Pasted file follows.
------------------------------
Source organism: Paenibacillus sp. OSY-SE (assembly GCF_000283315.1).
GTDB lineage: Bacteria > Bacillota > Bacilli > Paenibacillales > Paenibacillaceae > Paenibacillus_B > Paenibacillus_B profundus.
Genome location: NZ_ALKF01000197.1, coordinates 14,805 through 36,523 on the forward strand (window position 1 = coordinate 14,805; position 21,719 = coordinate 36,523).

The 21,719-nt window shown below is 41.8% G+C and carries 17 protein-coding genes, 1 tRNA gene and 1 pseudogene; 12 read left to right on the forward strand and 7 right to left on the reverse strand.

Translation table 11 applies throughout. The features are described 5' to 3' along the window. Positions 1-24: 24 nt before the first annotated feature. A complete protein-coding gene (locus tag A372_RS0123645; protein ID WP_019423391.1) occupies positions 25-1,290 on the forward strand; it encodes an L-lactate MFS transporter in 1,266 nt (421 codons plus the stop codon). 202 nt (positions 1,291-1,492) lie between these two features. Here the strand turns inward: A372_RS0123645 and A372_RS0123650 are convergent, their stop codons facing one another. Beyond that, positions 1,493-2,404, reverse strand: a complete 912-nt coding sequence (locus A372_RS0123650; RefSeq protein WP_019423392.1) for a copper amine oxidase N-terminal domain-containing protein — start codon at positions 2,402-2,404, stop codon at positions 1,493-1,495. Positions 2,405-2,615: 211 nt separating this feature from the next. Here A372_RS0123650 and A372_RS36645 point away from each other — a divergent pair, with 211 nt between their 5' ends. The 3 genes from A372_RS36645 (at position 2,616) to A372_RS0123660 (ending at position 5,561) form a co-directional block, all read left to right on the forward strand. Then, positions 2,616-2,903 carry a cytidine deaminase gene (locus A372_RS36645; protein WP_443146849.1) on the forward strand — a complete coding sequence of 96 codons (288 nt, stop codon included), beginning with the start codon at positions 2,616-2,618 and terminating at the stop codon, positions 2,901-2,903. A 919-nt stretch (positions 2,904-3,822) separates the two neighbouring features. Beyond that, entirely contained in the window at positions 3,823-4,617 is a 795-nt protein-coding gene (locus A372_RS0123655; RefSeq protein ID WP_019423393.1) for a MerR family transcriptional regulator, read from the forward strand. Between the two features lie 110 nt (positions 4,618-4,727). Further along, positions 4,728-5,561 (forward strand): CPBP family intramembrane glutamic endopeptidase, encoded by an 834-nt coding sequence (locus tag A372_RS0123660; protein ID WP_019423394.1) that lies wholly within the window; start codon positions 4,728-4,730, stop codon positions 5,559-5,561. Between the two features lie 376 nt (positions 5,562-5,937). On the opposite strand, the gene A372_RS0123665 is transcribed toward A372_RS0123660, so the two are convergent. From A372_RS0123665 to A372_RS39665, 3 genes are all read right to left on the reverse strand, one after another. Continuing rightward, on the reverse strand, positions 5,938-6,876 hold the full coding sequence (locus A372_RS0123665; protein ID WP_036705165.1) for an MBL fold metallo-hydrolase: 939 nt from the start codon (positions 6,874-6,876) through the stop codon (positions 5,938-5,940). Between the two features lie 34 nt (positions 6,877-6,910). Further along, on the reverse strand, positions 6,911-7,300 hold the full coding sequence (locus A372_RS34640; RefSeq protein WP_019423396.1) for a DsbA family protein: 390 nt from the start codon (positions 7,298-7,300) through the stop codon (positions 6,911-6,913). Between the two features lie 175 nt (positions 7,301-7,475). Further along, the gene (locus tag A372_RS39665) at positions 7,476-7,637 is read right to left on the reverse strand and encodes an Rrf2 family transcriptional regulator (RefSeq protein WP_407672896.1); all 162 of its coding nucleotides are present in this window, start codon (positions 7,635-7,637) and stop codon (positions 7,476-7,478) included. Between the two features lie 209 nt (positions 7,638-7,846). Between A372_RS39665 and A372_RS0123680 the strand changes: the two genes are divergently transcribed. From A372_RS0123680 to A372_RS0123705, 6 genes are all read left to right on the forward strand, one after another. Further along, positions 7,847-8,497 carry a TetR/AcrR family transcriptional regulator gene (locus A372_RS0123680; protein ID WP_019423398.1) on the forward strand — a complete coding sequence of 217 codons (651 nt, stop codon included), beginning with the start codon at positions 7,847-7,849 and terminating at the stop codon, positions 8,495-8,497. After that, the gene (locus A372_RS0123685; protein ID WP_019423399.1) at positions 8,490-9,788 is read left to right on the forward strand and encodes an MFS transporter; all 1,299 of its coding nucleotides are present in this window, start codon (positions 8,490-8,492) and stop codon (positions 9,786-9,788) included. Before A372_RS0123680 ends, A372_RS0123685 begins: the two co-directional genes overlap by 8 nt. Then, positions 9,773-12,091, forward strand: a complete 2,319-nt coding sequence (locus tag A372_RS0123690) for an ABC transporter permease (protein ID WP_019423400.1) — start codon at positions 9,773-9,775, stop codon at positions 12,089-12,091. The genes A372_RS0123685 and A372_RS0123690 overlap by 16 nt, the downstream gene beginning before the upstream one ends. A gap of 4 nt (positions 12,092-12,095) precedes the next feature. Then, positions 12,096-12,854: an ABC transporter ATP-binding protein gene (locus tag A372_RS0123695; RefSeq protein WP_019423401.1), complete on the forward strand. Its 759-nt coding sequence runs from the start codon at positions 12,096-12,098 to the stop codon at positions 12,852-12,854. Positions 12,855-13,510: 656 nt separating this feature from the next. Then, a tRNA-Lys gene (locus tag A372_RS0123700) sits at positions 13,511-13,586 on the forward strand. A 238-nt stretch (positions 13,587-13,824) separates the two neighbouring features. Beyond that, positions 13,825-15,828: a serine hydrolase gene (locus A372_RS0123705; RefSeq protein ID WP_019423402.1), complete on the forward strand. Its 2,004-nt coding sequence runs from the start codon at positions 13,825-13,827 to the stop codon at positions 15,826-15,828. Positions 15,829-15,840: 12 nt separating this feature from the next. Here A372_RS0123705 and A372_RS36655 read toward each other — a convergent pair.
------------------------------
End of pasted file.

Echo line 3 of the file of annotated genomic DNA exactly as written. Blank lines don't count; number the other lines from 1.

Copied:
Genome location: NZ_ALKF01000197.1, coordinates 14,805 through 36,523 on the forward strand (window position 1 = coordinate 14,805; position 21,719 = coordinate 36,523).